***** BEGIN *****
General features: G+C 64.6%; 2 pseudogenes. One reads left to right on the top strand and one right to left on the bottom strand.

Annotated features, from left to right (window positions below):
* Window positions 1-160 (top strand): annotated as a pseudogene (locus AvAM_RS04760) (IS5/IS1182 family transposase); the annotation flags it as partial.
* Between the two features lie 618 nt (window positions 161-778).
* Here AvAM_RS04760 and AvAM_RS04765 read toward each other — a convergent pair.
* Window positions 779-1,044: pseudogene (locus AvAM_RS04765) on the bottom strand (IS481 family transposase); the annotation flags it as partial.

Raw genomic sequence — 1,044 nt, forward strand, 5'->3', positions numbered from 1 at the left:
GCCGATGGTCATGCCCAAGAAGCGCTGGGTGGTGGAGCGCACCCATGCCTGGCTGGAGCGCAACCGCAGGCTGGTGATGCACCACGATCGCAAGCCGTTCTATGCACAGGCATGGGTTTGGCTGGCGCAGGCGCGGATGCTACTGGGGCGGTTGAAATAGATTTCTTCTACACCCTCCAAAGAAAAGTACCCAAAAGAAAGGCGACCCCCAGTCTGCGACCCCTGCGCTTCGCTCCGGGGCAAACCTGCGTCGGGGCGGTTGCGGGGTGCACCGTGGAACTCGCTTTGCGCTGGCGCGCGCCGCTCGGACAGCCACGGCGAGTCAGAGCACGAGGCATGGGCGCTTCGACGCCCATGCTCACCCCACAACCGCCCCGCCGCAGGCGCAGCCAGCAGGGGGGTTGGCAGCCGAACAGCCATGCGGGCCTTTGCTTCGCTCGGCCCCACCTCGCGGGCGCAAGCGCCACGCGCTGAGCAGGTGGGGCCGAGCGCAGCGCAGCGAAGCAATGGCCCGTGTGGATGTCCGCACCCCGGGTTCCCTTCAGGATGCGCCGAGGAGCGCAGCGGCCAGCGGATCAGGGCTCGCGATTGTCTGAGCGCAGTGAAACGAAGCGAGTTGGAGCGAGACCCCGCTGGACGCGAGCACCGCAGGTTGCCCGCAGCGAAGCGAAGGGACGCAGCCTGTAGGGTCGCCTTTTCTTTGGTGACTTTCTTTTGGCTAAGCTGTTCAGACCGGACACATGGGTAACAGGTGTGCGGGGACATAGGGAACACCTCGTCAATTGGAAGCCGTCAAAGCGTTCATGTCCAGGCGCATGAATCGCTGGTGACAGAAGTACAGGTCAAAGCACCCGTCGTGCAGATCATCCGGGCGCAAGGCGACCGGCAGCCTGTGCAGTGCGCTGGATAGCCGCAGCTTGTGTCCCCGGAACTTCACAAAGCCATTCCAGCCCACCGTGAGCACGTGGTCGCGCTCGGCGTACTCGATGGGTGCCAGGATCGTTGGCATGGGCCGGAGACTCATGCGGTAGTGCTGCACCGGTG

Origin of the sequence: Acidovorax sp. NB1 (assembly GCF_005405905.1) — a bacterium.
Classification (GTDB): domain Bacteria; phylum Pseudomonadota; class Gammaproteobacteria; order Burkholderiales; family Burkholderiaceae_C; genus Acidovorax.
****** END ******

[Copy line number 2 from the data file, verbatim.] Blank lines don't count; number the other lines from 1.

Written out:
Annotated features, from left to right (window positions below):